Mastering your craft

April 11, 2018
In the News

As originally appeared in the February 2018 issue of Canadian Autojournal.

By: Krystyna Lagowski

How can you tell if an F&I trainer is right for you?

How sharp is your F&I game? In these ever-changing times, it’s critical to be savvy and up to date, and the best way to do that is to find the right trainer.

“Our programs are extremely flexible,” says Nathalie Abdallah, Manager of Retail Training at LGM Financial Services. “That’s why we have different types of training sessions such as e-learning, in-class and in-dealership.”

With in-store training, the trainer will go to the dealership. “It’s a personalized session,” says Abdallah. “The client can decide the duration of the coaching session, it can be one day, two days and even more. we focus on the dealership’s priorities. We can cover a wide array of subjects ranging from process refinement, organizational management, objection handling and other key performance indicators to achieve success in the Financial Services Office.”

The success of tailor-made training is that it focuses on something that’s going on in that specific dealership. It will also include the results of research that’s been done with the client ahead of time.

Matching beliefs

Ron Reahard, President of Reahard and Associates, agrees that customizing programs is important. “Some dealers have the salespeople handle the transaction from beginning to end,” he says. “Others have details recorded on the showroom floor, and established by the desk before involving F&I. You have to have a process that can be adapted to the dealer’s sales philosophy and how they want to sell cars.”

Reahard also believes it’s crucial to match the philosophy and beliefs of the dealer to the trainer. “You have to match the trainer’s approach to the dealer’s approach,” he says. “Does their approach work with the way the dealer wants their customers treated? That’s a very important component.”

Reputation is another key issue. “How long has a trainer been in business?” Reahard asks. “Who are they doing business with? Are those dealers I respect?” He works with many dealer groups that are concerned with maintaining their reputation. “They want to make sure they’re honest and ethical, and they want to make sure that everybody that they hire and work with is the right type of person.”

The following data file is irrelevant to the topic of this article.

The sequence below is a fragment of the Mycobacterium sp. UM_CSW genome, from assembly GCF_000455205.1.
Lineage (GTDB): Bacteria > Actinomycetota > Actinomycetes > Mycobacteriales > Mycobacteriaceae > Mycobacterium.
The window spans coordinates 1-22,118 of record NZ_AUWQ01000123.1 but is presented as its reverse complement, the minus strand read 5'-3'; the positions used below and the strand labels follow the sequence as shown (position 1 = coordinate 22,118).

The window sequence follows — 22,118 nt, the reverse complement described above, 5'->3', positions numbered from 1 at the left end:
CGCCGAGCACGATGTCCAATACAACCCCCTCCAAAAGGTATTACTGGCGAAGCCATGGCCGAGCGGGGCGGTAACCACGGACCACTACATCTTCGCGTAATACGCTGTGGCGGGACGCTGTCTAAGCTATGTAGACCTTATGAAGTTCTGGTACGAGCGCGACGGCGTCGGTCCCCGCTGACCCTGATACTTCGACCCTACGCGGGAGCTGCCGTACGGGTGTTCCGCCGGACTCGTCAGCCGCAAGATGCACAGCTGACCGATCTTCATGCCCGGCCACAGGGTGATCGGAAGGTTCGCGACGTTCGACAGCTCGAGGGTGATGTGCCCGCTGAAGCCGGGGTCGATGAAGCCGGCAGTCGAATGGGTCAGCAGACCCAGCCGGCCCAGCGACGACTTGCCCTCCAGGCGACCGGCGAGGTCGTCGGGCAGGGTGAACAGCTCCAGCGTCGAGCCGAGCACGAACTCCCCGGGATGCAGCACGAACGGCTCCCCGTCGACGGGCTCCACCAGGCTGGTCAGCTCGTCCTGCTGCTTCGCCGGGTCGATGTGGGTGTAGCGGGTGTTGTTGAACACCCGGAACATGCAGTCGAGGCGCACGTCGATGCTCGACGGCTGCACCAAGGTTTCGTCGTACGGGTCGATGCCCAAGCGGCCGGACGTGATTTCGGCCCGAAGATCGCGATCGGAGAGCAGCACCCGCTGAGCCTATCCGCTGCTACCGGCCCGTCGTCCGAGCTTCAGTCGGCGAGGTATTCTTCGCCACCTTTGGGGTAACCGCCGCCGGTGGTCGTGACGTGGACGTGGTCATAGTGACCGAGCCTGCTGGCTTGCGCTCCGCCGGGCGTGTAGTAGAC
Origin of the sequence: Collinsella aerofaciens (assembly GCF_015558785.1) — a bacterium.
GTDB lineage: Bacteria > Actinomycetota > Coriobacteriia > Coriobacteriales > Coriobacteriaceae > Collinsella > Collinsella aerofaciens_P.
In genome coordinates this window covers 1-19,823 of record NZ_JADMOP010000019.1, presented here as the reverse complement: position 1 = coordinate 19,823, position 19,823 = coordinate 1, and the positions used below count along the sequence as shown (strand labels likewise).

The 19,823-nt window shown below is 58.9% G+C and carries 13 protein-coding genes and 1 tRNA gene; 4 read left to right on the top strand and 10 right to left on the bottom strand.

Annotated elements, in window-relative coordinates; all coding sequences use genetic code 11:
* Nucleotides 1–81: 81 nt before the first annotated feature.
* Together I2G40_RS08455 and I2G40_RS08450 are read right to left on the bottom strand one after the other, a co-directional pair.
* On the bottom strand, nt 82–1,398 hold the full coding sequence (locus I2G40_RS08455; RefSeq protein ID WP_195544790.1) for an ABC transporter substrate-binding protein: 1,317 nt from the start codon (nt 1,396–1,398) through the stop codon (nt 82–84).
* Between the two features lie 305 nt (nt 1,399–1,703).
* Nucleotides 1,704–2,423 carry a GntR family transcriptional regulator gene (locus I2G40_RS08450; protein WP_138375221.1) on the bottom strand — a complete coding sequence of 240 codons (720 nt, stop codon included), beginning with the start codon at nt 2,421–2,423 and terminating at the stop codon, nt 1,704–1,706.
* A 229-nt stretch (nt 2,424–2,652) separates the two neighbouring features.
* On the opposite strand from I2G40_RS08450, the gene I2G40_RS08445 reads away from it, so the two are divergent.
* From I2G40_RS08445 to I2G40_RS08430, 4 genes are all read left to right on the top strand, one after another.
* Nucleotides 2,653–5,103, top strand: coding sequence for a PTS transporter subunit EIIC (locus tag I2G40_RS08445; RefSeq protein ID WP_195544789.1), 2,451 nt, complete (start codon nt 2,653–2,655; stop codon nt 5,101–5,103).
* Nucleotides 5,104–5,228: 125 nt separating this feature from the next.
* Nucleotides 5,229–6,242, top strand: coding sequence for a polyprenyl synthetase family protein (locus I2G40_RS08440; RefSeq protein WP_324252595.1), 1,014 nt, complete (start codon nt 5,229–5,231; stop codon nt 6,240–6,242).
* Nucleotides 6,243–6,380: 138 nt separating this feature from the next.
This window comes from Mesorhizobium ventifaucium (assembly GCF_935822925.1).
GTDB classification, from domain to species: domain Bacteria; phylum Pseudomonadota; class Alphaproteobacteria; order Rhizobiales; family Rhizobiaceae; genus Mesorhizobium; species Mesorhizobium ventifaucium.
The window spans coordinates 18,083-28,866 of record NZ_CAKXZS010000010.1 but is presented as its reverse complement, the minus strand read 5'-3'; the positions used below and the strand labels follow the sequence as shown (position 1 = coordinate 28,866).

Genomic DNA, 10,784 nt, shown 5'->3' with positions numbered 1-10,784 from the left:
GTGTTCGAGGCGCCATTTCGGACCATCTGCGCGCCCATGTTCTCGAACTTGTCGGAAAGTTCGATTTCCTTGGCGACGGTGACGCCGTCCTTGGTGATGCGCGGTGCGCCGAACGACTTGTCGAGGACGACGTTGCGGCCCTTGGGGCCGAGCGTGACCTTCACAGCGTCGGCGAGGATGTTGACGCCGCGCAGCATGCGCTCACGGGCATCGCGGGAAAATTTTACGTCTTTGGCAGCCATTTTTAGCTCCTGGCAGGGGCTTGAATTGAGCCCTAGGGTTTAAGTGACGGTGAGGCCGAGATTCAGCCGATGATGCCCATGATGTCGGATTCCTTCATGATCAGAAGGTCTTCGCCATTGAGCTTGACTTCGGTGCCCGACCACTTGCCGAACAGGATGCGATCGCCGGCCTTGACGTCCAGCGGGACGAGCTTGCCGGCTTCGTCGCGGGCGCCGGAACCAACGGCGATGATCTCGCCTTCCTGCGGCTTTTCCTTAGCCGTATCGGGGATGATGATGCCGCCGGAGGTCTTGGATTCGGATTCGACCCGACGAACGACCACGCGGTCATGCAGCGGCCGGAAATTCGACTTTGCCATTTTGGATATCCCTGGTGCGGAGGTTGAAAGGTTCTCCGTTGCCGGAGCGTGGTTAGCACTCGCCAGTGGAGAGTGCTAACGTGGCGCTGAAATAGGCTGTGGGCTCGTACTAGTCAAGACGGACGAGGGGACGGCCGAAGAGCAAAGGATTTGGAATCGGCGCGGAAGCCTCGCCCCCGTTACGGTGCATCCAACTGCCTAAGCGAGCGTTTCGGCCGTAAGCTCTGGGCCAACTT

And although it’s a good sign if a company has been in business for many years, it’s still wise to get references. “Do your due diligence,” advises Reahard.

Follow up

Look for a trainer who’s been published. It provides a view of their belief system, their philosophy and approach. “If they’ve been published or quoted, they know what they’re doing,” says Reahard. “It gives you a good comfort level, that you’re choosing someone who’s been around.”

And make sure that the trainer provides follow-up courses. “In a three day class, we throw an awful lot at attendees,” says Reahard. “It’s hard for them to grasp it all.

“Dealers track results, we track effort,” notes Reahard. “If you have a training program and you monitor whether they’re doing their training, their effort will improve. If effort improves, performance improves. You’ve got to track effort – not just wins and losses. We’re going to put you through the training, watch what you do, and help in those areas where you need help.”


“We have weekly meetings and share articles about different industry trends,” says Abdallah. “Our company also shares this industry news on our social media feeds, so that our followers, including internal staff, are always one click away from reading relevant information.

“We also have surveys that go out after each session that ask participants about what they thought of the content, the trainer and the event in general. Was there anything else they would like to see? We’re always striving to improve ourselves in every single area that we can, not just the main event – the whole journey.”

Technology and communicating with customers online is impacting the finance office. “Now you’ve got turnovers with customers on the phone,” says Abdallah. “I always say, act as if the customer is in front of you, use the same visual aids that you previously emailed to your customer, sit straight in your chair while you’re talking, speak with a smile on your face, even if the customer is not in front of you.

“Those are all little tips that we’re able to train on and it’s the reality of the future. We don’t just stay with what we have – we adapt to what’s needed in the field.”